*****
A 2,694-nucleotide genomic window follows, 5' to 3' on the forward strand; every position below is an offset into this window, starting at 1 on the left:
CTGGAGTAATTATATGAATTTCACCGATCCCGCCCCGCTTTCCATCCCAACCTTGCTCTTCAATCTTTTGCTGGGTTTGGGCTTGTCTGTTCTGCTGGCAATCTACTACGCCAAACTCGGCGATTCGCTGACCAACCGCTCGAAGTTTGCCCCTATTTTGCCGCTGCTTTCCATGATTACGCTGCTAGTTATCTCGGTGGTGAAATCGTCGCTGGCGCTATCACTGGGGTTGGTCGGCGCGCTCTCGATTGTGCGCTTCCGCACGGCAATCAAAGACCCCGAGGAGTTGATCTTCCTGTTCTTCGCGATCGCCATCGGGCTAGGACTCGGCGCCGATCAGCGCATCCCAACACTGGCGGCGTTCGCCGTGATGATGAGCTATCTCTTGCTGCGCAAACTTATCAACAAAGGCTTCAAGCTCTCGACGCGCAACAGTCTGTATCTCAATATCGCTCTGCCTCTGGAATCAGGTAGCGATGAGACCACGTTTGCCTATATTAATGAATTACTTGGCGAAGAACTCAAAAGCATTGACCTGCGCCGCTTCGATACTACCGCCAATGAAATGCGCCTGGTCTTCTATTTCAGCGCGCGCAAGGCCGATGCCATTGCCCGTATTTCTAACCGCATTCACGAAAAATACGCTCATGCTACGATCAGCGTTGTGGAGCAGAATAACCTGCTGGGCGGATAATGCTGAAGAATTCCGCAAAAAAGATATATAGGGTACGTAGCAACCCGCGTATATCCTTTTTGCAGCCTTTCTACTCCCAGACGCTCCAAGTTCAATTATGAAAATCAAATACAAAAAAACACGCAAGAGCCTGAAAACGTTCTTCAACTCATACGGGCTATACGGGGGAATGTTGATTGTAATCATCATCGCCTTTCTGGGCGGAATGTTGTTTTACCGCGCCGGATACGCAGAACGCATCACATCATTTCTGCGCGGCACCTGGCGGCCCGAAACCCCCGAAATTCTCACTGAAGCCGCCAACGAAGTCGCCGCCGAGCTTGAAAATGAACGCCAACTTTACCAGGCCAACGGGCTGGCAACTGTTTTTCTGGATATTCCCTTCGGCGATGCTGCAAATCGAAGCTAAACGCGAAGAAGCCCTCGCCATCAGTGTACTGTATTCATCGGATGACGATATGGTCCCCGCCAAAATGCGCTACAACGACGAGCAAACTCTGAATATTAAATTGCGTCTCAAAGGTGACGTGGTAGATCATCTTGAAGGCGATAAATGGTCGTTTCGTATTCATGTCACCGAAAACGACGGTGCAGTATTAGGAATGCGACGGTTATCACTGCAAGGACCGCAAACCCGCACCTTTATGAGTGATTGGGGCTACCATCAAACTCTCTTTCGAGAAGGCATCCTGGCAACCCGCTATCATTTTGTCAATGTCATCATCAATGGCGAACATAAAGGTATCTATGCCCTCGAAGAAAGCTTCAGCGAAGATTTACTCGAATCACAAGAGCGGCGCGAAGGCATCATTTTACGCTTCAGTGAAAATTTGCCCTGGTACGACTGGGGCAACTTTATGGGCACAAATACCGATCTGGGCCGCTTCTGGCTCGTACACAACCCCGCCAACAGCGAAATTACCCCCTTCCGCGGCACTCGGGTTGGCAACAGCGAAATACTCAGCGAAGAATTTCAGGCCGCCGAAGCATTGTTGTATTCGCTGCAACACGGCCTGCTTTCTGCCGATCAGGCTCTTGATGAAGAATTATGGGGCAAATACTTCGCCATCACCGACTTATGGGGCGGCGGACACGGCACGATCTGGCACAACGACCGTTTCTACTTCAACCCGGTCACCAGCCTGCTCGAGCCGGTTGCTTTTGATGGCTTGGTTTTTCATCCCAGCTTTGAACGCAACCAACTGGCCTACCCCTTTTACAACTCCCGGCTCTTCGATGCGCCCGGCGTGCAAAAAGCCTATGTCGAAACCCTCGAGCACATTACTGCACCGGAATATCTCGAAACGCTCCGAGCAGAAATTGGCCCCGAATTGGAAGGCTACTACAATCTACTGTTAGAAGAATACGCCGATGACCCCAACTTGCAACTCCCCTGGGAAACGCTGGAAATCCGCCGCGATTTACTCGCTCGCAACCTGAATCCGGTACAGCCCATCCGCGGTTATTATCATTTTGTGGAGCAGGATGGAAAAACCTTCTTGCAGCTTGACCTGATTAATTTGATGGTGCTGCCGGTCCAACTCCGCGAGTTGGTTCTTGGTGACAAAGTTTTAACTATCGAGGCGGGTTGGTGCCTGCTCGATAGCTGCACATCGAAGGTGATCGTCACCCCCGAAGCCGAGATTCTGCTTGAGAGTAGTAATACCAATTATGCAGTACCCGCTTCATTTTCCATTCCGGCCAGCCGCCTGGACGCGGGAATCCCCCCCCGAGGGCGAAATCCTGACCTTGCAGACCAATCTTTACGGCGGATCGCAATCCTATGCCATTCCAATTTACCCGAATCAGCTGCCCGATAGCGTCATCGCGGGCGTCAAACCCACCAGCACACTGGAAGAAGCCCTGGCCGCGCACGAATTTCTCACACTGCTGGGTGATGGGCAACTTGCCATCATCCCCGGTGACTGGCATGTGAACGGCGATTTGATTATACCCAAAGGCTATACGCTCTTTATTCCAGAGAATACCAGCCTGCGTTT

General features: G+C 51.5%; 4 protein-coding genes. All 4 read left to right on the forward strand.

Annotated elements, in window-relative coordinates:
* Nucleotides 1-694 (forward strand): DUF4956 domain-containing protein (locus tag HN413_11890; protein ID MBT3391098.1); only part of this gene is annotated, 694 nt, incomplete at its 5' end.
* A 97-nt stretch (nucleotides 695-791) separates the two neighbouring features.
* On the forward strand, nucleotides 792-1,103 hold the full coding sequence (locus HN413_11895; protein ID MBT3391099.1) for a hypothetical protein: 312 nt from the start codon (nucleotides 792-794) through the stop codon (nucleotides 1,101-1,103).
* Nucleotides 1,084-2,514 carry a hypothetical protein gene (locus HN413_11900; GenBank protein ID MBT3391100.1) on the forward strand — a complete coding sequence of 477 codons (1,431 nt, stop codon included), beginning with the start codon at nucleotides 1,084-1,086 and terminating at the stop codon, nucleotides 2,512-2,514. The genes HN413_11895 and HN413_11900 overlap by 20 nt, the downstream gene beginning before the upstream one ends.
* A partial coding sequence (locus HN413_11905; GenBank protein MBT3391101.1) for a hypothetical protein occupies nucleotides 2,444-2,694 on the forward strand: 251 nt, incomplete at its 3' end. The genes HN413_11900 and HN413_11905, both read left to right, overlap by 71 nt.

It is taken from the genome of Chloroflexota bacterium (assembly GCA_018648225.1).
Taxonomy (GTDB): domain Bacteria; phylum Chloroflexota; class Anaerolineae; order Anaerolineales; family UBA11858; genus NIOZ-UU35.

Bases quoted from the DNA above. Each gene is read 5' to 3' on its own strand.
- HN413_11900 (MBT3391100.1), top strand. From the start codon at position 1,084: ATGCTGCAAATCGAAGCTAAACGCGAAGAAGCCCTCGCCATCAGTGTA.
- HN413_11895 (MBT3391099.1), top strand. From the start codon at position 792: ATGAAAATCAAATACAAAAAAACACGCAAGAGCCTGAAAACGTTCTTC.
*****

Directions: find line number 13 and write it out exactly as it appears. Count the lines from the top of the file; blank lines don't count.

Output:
- HN413_11900 (MBT3391100.1), top strand. From the start codon at position 1,084: ATGCTGCAAATCGAAGCTAAACGCGAAGAAGCCCTCGCCATCAGTGTA.